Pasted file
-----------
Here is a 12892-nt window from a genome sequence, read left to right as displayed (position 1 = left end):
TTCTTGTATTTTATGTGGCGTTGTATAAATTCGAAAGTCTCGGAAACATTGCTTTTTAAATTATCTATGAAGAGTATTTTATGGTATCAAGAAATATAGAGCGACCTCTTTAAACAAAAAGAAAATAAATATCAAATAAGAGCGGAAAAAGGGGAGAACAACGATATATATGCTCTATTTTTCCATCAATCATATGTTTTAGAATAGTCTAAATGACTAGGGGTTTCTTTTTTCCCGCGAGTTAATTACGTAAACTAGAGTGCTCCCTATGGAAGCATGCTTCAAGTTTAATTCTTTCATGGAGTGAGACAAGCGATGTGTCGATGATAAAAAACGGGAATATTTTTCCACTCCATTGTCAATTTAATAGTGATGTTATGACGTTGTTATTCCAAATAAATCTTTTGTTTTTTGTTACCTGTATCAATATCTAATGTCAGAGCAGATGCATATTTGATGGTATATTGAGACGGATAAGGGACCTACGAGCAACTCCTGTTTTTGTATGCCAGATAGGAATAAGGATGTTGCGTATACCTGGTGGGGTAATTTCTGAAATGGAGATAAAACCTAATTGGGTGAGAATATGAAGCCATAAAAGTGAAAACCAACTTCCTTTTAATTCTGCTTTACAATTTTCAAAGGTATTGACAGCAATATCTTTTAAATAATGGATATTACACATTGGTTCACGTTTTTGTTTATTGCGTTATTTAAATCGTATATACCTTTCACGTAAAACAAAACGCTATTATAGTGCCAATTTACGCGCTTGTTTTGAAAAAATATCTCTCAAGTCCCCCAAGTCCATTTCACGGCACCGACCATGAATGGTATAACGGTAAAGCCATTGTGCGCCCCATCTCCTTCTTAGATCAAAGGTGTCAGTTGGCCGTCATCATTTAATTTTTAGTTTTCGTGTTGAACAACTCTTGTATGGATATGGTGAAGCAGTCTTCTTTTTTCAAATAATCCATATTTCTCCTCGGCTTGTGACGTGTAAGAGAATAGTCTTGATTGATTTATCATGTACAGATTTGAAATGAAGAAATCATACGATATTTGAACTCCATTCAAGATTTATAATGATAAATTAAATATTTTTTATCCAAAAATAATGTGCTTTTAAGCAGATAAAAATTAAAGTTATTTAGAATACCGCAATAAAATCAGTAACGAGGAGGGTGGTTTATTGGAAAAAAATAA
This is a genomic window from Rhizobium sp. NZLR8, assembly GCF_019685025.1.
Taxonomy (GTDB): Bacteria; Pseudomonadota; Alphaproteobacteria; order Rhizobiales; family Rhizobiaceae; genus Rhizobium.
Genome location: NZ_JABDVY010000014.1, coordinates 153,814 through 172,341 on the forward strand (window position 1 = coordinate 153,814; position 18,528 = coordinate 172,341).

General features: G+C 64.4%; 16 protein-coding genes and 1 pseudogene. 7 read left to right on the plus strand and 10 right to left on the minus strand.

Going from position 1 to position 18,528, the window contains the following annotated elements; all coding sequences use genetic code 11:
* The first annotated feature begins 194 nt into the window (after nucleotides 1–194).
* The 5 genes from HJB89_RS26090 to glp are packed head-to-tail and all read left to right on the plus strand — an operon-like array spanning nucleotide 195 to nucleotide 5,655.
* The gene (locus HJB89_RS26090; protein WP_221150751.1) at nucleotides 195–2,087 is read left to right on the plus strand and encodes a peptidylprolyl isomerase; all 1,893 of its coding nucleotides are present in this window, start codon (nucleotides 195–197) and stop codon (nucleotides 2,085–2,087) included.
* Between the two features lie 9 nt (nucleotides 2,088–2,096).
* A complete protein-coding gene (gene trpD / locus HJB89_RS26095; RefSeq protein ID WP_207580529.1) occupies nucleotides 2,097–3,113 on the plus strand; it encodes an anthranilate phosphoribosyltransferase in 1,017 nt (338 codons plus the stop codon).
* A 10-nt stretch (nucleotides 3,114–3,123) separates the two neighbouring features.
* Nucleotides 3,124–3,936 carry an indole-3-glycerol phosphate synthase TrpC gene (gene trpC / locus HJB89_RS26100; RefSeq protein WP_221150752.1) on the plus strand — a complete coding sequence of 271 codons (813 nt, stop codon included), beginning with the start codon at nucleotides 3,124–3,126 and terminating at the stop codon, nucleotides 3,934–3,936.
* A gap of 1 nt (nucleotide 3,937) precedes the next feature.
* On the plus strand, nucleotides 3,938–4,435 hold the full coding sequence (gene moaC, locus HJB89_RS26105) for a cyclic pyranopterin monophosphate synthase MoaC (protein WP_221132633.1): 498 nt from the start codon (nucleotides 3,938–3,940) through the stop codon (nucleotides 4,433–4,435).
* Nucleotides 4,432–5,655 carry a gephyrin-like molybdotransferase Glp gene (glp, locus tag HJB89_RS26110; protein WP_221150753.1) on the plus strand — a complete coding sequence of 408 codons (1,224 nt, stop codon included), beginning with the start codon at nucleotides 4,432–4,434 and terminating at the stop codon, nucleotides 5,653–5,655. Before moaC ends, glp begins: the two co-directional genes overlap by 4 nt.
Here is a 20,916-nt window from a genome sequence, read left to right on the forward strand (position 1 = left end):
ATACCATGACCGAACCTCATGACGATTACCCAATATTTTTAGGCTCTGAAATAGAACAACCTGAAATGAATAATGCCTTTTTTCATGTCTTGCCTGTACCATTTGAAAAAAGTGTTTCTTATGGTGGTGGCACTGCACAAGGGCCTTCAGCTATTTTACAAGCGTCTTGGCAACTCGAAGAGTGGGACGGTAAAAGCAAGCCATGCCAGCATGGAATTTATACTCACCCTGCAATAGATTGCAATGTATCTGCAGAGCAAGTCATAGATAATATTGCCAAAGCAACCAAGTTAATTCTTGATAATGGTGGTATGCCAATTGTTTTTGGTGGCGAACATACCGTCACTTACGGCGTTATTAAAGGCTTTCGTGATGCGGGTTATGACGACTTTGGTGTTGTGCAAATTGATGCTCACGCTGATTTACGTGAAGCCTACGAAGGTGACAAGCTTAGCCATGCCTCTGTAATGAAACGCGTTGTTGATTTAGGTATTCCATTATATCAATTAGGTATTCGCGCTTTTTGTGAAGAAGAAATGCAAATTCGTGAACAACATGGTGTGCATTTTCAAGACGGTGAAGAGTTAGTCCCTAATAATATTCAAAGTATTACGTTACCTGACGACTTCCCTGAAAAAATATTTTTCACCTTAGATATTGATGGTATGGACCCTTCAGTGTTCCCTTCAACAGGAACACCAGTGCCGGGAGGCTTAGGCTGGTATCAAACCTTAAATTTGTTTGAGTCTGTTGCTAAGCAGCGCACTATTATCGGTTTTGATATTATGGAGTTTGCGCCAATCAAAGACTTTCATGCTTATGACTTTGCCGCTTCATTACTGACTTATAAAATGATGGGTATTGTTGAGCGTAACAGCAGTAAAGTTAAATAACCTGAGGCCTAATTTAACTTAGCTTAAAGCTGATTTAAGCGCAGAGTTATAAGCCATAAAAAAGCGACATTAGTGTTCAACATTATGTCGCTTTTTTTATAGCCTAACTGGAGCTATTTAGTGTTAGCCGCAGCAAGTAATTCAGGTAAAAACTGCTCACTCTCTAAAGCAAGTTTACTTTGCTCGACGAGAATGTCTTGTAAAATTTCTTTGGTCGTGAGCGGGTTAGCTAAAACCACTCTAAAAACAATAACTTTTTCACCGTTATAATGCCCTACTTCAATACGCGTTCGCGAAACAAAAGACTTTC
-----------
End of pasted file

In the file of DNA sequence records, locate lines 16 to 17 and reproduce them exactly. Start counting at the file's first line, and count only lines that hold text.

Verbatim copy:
* On the plus strand, nucleotides 3,938–4,435 hold the full coding sequence (gene moaC, locus HJB89_RS26105) for a cyclic pyranopterin monophosphate synthase MoaC (protein WP_221132633.1): 498 nt from the start codon (nucleotides 3,938–3,940) through the stop codon (nucleotides 4,433–4,435).
* Nucleotides 4,432–5,655 carry a gephyrin-like molybdotransferase Glp gene (glp, locus tag HJB89_RS26110; protein WP_221150753.1) on the plus strand — a complete coding sequence of 408 codons (1,224 nt, stop codon included), beginning with the start codon at nucleotides 4,432–4,434 and terminating at the stop codon, nucleotides 5,653–5,655. Before moaC ends, glp begins: the two co-directional genes overlap by 4 nt.